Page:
Isle of Wight County planners again postpone Prairie Solar decision
Published 10:00 am Wednesday, April 5, 2023
Isle of Wight County’s Planning Commission has – for a second month – postponed voting on a proposed 432-acre solar farm along Longview Drive.
Energix, an Israeli company with U.S. offices in Arlington, is seeking a conditional use permit for a 20-megawatt facility named “Prairie Solar,” which would be located within one to two miles of the existing 180-acre Woodland solar farm, also on Longview Drive. Woodland is the only operational solar farm in Isle of Wight County, though a total of six have been approved.
The project had drawn near-unanimous opposition at a Feb. 28 public hearing. According to County Attorney Bobby Jones, under state law the Planning Commission has until June 8, or 100 days from the application’s submittal, to make a recommendation. If the planners do not vote by that date, the project will head to county supervisors for a final vote with an automatic recommendation for approval.
The postponement wasn’t unanimous. Planning Commission Chairman Brian Carroll and Commissioner Cynthia Taylor voted against the delay.
Commissioner Thomas Distefano, citing a draft ordinance that would limit the cumulative acreage of existing and proposed solar farms in the county to 2% of Isle of Wight’s prime farmland, and the pending formation of an “energy task force,” had pushed for tabling Prairie’s application in February.
Carroll, at the March 28 meeting, cited the county’s lack of progress in forming the task force for his opposition to a second postponement of the Prairie decision. As of March, county supervisors had appointed just four of the task force’s seven members.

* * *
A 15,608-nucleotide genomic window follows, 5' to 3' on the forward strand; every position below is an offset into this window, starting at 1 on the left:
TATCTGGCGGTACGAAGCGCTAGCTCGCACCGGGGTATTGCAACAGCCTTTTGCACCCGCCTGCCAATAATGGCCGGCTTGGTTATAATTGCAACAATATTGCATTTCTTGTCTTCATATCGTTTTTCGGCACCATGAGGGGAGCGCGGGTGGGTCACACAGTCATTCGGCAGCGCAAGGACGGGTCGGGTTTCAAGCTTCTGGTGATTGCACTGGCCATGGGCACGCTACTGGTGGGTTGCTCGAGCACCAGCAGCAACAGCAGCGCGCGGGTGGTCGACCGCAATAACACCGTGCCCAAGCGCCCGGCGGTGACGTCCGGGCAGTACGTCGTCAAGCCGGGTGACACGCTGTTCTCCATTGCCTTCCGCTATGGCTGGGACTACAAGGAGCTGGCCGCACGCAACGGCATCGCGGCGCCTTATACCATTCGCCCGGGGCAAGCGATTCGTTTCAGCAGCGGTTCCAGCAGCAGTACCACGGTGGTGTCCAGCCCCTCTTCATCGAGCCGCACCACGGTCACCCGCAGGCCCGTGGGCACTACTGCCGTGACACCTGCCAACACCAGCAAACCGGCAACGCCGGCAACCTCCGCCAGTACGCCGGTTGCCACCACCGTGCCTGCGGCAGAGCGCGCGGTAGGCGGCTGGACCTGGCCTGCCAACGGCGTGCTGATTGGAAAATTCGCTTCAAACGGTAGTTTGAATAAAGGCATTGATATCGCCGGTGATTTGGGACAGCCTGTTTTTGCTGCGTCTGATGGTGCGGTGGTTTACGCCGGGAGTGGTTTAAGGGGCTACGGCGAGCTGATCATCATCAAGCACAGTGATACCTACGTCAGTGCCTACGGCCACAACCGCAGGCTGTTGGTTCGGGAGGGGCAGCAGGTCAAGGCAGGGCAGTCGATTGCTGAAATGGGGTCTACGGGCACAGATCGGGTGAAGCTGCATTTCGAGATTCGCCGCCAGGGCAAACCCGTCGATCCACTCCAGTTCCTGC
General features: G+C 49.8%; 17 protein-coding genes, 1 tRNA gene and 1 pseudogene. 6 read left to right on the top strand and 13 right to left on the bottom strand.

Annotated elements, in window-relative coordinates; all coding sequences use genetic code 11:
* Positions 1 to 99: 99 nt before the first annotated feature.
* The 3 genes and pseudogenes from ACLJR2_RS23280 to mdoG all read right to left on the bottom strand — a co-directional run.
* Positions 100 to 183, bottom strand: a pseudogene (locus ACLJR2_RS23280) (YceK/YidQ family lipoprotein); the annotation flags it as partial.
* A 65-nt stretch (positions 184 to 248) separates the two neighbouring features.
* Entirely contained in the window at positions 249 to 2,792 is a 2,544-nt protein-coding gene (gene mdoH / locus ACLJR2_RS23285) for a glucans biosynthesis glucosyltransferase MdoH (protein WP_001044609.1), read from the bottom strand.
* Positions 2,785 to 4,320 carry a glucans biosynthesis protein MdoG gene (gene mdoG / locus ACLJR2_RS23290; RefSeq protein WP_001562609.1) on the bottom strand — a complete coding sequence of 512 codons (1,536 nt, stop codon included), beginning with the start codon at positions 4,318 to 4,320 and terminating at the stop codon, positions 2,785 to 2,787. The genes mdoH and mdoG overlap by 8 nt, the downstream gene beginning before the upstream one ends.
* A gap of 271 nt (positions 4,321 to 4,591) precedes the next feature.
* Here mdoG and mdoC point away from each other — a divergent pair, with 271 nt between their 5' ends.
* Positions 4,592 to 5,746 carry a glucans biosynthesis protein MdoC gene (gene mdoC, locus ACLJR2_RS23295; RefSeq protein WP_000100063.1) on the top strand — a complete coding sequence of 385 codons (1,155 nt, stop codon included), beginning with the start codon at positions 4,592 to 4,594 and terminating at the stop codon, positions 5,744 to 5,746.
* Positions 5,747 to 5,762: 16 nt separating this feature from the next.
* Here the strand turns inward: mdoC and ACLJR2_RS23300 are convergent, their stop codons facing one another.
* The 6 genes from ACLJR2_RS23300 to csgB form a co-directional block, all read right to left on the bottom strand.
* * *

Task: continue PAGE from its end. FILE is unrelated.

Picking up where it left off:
Carroll contended the commission had an “obligation” to make a decision on Prairie, and he expressed doubt that the task force, once fully formed, would make any recommendations before May 23 – the last regularly scheduled Planning Commission meeting ahead of the June 8 deadline.
Taylor said she believed the Planning Commission had already done its due diligence in recommending the 2% prime farmland cap and the formation of the energy task force.
Commissioner Jennifer Boykin, however, pushed to table the Prairie decision until April and asked that information be provided on solar farm fires and the county’s ability to combat them. A fire, she said, had recently occurred at a solar farm in the Spring Grove area of neighboring Surry County.
Surry County Sheriff Carlos Turner confirmed to The Smithfield Times that a March 16 fire occurred at a solar site near Beaverdam Road. There are two adjacent solar farms – known as Spring Grove Solar LLC and Colonial Trail West – bordering the road. Both were approved in 2018 and, combined, generate 400 megawatts over nearly 4,000 acres.
Allie Ondash, a project development associate with Energix, told planning commissioners during the March 28 meeting’s public comment period that 109 acres of the Prairie project would be on “prime” farmland. The term, according to the U.S. Department of Agriculture, refers to land with the “best combination of physical and chemical characteristics” for growing crops. Even with the 109 prime acres, Prairie would stay within the 2% cap, Ondash contended.
Rusty Rose, representing Prairie landowner Everets Properties, also urged the commissioners during the public comment period to approve the project.